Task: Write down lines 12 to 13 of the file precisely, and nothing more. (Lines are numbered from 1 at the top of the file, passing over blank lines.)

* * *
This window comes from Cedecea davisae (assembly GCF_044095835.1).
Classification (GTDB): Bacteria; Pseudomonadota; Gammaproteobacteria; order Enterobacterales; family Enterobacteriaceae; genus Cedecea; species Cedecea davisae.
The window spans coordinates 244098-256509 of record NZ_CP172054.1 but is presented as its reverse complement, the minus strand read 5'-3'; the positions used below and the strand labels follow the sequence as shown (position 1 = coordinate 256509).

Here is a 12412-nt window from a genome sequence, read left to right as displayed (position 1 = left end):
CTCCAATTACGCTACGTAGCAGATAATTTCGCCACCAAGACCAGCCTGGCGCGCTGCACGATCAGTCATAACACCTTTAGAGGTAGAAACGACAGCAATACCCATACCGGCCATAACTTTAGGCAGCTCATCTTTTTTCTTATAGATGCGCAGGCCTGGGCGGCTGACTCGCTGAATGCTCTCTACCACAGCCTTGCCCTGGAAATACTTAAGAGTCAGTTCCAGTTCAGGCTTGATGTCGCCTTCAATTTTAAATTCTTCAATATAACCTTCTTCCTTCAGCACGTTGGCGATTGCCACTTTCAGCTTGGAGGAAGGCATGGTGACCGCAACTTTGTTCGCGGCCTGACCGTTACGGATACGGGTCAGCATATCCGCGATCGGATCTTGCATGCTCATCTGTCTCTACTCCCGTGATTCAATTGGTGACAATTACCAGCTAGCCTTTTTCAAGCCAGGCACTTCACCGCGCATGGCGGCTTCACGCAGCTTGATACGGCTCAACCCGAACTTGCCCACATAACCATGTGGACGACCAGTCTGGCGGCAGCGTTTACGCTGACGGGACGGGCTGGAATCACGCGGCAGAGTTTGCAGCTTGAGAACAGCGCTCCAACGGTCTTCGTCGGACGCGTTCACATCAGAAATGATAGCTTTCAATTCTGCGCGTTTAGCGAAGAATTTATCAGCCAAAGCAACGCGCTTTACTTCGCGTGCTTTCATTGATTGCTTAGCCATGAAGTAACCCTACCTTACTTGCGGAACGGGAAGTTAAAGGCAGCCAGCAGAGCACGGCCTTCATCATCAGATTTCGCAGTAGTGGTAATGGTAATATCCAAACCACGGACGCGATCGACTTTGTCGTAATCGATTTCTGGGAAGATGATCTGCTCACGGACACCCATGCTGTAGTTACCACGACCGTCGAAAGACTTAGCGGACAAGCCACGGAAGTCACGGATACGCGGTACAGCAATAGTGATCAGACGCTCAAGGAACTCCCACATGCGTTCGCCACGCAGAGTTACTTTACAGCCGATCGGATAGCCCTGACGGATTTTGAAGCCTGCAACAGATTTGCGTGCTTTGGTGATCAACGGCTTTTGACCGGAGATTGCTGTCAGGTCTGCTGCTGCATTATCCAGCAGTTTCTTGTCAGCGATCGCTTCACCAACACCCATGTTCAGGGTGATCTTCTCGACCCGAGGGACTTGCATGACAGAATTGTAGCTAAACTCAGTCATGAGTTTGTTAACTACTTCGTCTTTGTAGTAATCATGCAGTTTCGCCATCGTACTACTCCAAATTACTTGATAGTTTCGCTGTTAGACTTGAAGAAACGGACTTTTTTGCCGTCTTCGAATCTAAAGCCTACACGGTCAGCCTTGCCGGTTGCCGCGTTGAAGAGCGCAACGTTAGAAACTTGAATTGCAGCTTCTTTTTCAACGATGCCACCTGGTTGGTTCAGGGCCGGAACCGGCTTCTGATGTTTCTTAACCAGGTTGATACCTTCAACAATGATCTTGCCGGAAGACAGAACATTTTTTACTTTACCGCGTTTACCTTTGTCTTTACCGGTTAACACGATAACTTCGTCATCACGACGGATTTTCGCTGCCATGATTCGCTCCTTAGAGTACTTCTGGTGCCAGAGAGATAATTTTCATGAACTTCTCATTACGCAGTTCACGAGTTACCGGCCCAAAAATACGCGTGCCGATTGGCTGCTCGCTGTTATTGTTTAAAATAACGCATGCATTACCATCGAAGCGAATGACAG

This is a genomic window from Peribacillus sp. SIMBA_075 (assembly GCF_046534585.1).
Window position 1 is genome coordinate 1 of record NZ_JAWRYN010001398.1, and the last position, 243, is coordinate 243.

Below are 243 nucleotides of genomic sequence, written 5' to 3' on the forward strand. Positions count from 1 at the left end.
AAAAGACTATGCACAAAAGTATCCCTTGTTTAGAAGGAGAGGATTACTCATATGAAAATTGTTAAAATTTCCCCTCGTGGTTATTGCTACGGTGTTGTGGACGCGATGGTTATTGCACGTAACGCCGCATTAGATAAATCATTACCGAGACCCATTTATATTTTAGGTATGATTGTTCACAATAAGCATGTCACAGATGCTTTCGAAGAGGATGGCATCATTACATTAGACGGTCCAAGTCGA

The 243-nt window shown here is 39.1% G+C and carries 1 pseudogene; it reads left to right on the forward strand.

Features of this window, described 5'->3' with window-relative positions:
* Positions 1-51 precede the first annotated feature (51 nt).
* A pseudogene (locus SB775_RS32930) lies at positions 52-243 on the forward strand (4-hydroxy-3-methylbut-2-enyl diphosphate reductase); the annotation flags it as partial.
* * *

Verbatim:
* Positions 1-51 precede the first annotated feature (51 nt).
* A pseudogene (locus SB775_RS32930) lies at positions 52-243 on the forward strand (4-hydroxy-3-methylbut-2-enyl diphosphate reductase); the annotation flags it as partial.